Ever since she enrolled in massage school 15 years ago, Erin Susan Parks has
been regularly taking spiritual retreats to replenish her soul and recharge her
“The most impactful has been the silent retreat,” the Atlanta resident tells
WebMD. “I’m somewhat of an information junkie, so going inside and allowing
myself to turn off the inflow has let things settle, given me time to reflect
and make decisions.”
By Nancy Rones
It only takes a few minutes a day to dramatically improve your health.
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Parks is not alone in her desire to find greater harmony and balance through
periods of structured retreat. As our lives become ever faster, increasingly
complex, and more demanding, reducing stress levels and maintaining a healthy
mind and body is critical for our physical and mental well-being.
Since the beginning of time, humans have used time away from the world and
its distractions as a way to deepen perspective, gain understanding, and revive
spirit. Jews have long reserved the Sabbath for reflection; Trappist monks have
a tradition of reflection and renewal that dates back to the 11th century.
At the Monastery of the Holy Spirit in Conyers, Ga., more than 80,000
visitors a year seek out the pax -- peace -- of its serene grounds. Brother
Callistus says a retreat from the normal course of life is a chance to “unwind,
hit the delete button, and leave behind garbage. Ours is an experience of
solitude and contemplation.”
Parks says when she’s on a retreat, the goal is always the same: “To move
into my own center, slow down, open my attention and, ultimately, go back into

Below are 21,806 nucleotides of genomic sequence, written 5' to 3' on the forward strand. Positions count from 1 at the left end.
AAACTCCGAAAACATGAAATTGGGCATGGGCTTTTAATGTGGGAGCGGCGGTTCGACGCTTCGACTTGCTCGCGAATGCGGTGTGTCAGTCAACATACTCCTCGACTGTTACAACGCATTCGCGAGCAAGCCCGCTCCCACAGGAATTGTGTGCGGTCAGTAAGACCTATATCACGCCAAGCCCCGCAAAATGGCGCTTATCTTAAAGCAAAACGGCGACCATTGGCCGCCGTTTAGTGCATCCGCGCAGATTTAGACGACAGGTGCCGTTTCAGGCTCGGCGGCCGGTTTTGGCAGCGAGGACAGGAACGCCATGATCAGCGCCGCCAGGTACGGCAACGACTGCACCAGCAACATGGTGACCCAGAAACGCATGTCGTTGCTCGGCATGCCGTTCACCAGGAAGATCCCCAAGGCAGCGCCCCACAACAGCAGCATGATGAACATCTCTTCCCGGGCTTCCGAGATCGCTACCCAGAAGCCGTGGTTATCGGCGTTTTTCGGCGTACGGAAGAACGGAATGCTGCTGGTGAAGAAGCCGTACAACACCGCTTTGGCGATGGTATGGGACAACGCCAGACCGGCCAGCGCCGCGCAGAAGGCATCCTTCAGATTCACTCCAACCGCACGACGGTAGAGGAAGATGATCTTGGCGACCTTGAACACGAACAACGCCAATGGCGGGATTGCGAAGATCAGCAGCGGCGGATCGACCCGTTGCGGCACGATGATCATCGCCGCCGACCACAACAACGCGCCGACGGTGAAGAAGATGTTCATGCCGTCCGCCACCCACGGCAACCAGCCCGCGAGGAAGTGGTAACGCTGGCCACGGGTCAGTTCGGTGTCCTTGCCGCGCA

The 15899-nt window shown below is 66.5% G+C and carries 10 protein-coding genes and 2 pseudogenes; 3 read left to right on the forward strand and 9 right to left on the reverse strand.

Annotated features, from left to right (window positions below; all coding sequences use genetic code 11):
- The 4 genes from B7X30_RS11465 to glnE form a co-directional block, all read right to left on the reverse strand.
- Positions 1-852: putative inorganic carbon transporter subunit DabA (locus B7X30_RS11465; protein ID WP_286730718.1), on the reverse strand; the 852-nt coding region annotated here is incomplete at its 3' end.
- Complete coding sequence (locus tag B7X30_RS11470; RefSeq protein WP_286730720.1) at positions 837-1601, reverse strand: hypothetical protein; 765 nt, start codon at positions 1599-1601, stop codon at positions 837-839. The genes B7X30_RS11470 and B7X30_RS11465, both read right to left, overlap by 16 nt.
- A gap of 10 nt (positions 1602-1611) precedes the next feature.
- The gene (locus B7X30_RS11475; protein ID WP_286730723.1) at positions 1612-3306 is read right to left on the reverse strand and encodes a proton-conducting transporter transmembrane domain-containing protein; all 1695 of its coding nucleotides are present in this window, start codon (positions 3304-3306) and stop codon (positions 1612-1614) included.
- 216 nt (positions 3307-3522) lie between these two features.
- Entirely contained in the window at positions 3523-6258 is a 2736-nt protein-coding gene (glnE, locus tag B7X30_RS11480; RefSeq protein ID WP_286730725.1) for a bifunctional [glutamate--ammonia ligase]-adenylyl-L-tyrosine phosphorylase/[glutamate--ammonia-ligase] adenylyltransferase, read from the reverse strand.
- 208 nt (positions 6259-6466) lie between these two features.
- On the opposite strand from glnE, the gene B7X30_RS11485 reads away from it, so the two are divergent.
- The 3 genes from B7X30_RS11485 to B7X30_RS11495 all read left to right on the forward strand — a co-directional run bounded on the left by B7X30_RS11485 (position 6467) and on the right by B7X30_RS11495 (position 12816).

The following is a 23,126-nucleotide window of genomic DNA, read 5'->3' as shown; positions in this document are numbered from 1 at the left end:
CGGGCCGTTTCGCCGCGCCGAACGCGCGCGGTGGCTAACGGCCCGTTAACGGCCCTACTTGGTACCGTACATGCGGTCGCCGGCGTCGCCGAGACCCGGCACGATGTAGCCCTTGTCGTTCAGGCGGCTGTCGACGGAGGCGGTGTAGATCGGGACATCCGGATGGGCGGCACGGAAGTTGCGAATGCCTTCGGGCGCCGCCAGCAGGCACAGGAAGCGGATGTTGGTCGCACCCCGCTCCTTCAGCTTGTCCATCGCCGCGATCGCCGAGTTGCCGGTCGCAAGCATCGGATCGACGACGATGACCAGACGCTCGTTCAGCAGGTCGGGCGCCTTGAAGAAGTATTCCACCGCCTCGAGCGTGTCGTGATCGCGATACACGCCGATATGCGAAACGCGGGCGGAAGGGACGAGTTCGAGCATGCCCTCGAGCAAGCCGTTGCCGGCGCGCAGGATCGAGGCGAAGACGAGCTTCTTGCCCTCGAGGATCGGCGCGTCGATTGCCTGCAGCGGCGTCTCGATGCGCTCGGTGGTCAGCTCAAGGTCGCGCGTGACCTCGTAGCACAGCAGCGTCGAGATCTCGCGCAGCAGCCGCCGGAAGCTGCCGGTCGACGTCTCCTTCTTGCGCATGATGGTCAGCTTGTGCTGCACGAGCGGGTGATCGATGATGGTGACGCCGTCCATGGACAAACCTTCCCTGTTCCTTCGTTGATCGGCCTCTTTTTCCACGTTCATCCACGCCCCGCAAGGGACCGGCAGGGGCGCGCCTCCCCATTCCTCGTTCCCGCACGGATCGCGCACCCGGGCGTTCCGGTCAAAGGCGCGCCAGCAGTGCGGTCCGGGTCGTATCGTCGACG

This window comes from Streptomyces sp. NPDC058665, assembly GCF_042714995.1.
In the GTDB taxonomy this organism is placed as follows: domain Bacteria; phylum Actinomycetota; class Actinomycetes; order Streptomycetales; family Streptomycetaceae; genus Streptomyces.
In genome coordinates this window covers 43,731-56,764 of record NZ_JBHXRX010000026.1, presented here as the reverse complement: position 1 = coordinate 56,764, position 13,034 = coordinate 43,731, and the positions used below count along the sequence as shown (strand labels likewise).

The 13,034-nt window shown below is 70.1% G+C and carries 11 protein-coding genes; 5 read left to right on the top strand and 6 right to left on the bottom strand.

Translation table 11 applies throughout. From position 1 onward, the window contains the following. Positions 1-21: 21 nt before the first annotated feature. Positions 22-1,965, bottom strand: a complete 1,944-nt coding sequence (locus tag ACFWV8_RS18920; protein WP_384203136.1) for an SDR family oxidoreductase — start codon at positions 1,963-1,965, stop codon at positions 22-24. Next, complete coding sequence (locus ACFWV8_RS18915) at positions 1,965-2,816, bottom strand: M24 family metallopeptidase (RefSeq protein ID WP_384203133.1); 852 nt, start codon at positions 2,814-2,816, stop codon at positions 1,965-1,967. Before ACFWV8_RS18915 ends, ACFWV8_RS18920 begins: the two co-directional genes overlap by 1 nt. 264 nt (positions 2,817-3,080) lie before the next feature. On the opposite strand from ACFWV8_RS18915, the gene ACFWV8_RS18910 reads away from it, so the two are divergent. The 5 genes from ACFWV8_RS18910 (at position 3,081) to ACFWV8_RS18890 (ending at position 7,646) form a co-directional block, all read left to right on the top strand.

the world having retained something for myself, my clients, my friends, my
family, and others.”
Though many retreat centers are affiliated with religious organizations,
there are also many secular options, such as the Kripalu Center for Yoga &
Health. The largest and most established educational retreat center for yoga
and holistic living in North America, this nonprofit educational center in
Stockbridge, Mass., attracts more than 28,000 people a year to its campus. It
was founded in 1965.
“Kripalu means ‘compassion’ or ‘grace,’” says Cathy Shamir, spokeswoman for
The center offers more than 700 experiential programs. But regardless of the
specific program, the results are similar: rest, reflection, and
“Our mission is to help people produce more balance in their lives, to feel
more alive from the foundation of a yoga practice,” Shamir tells WebMD. “A
retreat is a chance for people to get away from everything, to refresh
spiritually and physically and re-evaluate their lives. Afterward, they are
more relaxed, happy and balanced, and their relationships are better.”
As we’ve become more stressed, a lucrative industry -- ranging from deluxe
spa-based getaways and meditation retreats to yoga vacations and tools for mini
at-home breaks -- has sprung up to show us how to slow down and take stock.